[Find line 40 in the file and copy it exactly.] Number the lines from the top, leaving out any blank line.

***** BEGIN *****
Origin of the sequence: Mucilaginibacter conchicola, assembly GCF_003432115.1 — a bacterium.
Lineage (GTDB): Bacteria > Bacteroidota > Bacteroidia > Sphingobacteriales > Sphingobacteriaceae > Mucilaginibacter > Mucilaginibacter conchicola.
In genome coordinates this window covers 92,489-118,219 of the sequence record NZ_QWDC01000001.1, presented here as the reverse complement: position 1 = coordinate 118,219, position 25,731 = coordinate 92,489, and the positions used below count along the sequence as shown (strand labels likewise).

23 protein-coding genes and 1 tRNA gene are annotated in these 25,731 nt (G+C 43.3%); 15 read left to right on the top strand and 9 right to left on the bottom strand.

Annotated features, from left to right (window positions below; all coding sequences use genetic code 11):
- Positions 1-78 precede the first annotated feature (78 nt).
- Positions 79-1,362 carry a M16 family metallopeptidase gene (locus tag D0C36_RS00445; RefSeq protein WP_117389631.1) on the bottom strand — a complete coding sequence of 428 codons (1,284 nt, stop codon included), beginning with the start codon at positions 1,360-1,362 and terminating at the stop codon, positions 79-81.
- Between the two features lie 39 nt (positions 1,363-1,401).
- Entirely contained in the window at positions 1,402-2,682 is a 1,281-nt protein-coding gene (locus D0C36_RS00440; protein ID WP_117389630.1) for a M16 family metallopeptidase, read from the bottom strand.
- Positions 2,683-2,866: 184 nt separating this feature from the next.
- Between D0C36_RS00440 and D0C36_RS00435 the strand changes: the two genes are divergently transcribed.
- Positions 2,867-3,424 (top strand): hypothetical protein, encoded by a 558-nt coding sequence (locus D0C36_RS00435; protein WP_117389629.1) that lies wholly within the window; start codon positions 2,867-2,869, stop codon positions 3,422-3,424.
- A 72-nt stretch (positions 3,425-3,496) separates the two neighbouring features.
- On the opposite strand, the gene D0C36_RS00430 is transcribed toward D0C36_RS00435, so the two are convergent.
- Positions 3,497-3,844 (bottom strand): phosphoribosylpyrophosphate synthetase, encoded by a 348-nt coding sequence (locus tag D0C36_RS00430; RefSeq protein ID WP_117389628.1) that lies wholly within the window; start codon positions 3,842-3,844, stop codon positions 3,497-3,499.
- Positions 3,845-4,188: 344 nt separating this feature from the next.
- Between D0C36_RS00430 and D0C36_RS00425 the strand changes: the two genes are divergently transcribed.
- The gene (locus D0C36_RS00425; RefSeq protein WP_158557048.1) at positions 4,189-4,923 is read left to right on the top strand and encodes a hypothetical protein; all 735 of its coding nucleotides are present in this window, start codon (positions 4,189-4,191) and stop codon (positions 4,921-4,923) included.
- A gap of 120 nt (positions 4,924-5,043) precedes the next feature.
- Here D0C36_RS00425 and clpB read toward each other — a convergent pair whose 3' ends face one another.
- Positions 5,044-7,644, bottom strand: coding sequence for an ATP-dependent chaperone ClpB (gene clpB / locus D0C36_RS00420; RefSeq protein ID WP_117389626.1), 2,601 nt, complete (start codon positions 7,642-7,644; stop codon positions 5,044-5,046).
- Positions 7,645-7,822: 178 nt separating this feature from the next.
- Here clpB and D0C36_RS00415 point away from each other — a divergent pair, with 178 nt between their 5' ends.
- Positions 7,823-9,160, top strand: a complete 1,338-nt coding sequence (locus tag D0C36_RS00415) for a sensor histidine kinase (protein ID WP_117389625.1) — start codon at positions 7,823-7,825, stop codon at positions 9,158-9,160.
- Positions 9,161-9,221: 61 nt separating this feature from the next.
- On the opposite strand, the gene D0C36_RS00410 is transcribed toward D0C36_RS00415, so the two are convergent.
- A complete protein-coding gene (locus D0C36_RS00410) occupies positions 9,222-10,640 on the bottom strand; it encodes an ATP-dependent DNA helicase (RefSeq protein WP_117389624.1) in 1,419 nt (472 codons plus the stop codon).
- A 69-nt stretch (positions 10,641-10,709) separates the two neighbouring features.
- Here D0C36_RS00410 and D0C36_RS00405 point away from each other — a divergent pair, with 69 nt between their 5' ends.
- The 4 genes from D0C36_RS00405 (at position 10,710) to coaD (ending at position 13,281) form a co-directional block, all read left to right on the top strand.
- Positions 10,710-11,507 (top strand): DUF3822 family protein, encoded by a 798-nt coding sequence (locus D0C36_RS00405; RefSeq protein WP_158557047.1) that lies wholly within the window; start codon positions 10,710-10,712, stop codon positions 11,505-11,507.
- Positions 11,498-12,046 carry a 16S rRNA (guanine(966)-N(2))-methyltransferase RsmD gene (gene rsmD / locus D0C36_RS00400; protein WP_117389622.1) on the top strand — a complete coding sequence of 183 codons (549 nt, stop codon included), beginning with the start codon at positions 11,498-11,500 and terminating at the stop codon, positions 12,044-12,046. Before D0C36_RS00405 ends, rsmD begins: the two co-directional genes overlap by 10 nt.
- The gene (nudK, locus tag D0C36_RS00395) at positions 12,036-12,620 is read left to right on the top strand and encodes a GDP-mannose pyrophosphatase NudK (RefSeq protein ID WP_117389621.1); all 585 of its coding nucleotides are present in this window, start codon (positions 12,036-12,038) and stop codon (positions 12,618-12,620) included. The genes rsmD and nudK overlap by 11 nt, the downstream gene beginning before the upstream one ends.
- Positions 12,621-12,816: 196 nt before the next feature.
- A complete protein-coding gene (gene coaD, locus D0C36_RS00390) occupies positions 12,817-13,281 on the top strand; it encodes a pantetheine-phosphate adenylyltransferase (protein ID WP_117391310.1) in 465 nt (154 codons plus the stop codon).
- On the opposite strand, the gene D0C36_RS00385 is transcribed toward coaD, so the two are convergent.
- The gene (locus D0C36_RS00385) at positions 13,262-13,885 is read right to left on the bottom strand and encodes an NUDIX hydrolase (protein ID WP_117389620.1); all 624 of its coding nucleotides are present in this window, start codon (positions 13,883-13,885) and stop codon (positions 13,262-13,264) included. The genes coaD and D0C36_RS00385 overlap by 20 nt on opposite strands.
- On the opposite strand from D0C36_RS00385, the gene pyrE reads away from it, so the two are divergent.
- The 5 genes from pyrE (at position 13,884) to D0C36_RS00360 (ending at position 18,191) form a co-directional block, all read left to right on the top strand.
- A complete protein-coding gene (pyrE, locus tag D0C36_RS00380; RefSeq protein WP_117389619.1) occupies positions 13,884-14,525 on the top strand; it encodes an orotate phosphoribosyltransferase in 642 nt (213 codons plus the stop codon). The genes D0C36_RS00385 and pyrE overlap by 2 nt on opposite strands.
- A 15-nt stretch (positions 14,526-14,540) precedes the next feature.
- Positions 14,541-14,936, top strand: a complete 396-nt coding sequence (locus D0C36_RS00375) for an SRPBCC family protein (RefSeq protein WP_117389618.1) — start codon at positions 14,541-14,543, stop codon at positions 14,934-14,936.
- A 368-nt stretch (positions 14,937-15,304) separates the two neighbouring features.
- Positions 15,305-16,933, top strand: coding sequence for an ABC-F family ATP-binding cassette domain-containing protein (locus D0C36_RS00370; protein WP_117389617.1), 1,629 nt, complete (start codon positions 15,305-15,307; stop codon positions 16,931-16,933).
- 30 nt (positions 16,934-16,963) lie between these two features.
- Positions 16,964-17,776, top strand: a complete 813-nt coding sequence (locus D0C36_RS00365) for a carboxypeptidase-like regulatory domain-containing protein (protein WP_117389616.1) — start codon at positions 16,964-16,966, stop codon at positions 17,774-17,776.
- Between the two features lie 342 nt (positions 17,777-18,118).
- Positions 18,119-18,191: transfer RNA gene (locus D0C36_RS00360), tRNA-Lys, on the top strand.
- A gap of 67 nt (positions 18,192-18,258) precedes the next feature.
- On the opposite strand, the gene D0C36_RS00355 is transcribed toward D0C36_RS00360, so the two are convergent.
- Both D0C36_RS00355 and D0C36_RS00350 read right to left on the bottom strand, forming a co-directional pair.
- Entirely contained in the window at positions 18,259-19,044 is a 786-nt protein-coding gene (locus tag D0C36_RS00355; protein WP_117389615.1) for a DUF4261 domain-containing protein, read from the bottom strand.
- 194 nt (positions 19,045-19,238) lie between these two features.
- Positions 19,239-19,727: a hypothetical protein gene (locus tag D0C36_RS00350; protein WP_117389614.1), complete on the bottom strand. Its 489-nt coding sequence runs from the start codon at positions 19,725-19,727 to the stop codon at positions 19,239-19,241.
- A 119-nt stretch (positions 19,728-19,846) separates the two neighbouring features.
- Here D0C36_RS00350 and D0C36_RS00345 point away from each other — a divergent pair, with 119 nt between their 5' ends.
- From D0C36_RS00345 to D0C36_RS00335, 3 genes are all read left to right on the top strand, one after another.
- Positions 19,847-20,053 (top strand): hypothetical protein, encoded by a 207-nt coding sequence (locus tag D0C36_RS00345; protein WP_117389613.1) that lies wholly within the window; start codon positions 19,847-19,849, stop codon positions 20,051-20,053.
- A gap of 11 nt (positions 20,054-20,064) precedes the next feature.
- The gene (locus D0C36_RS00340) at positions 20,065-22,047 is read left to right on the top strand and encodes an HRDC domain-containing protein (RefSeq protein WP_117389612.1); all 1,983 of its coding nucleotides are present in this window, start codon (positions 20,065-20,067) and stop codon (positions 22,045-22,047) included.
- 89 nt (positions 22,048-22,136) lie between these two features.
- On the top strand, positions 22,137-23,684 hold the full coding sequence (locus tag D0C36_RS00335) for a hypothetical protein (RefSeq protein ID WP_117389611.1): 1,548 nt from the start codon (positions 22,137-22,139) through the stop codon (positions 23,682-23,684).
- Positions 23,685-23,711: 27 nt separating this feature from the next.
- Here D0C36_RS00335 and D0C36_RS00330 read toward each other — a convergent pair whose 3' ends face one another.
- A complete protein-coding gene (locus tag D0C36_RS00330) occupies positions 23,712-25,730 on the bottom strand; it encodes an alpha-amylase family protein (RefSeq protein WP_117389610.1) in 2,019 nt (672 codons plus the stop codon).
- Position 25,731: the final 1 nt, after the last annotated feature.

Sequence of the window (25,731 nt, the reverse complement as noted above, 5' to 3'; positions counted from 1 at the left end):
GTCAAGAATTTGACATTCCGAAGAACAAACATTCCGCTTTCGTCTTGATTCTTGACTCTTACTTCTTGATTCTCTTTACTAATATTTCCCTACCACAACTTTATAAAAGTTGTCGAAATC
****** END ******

- A complete protein-coding gene (pyrE, locus tag D0C36_RS00380; RefSeq protein WP_117389619.1) occupies positions 13,884-14,525 on the top strand; it encodes an orotate phosphoribosyltransferase in 642 nt (213 codons plus the stop codon). The genes D0C36_RS00385 and pyrE overlap by 2 nt on opposite strands.